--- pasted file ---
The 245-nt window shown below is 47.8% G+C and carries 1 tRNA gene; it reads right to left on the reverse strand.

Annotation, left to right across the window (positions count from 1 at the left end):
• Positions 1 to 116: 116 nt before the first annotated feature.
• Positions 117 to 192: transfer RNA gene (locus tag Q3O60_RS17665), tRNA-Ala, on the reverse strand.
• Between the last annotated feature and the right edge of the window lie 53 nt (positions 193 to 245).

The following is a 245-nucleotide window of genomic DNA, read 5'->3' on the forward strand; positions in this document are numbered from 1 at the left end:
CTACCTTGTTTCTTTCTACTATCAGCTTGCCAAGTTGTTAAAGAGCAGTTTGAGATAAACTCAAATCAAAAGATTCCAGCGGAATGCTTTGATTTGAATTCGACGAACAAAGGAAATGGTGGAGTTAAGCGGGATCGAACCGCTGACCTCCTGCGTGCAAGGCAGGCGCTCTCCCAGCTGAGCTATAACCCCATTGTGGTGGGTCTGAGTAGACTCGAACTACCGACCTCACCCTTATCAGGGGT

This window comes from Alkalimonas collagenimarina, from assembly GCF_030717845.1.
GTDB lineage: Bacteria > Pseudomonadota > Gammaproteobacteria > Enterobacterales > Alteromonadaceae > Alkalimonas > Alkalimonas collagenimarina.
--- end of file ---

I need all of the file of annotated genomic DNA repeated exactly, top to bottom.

The 245-nt window shown below is 47.8% G+C and carries 1 tRNA gene; it reads right to left on the reverse strand.

Annotation, left to right across the window (positions count from 1 at the left end):
• Positions 1 to 116: 116 nt before the first annotated feature.
• Positions 117 to 192: transfer RNA gene (locus tag Q3O60_RS17665), tRNA-Ala, on the reverse strand.
• Between the last annotated feature and the right edge of the window lie 53 nt (positions 193 to 245).

The following is a 245-nucleotide window of genomic DNA, read 5'->3' on the forward strand; positions in this document are numbered from 1 at the left end:
CTACCTTGTTTCTTTCTACTATCAGCTTGCCAAGTTGTTAAAGAGCAGTTTGAGATAAACTCAAATCAAAAGATTCCAGCGGAATGCTTTGATTTGAATTCGACGAACAAAGGAAATGGTGGAGTTAAGCGGGATCGAACCGCTGACCTCCTGCGTGCAAGGCAGGCGCTCTCCCAGCTGAGCTATAACCCCATTGTGGTGGGTCTGAGTAGACTCGAACTACCGACCTCACCCTTATCAGGGGT

This window comes from Alkalimonas collagenimarina, from assembly GCF_030717845.1.
GTDB lineage: Bacteria > Pseudomonadota > Gammaproteobacteria > Enterobacterales > Alteromonadaceae > Alkalimonas > Alkalimonas collagenimarina.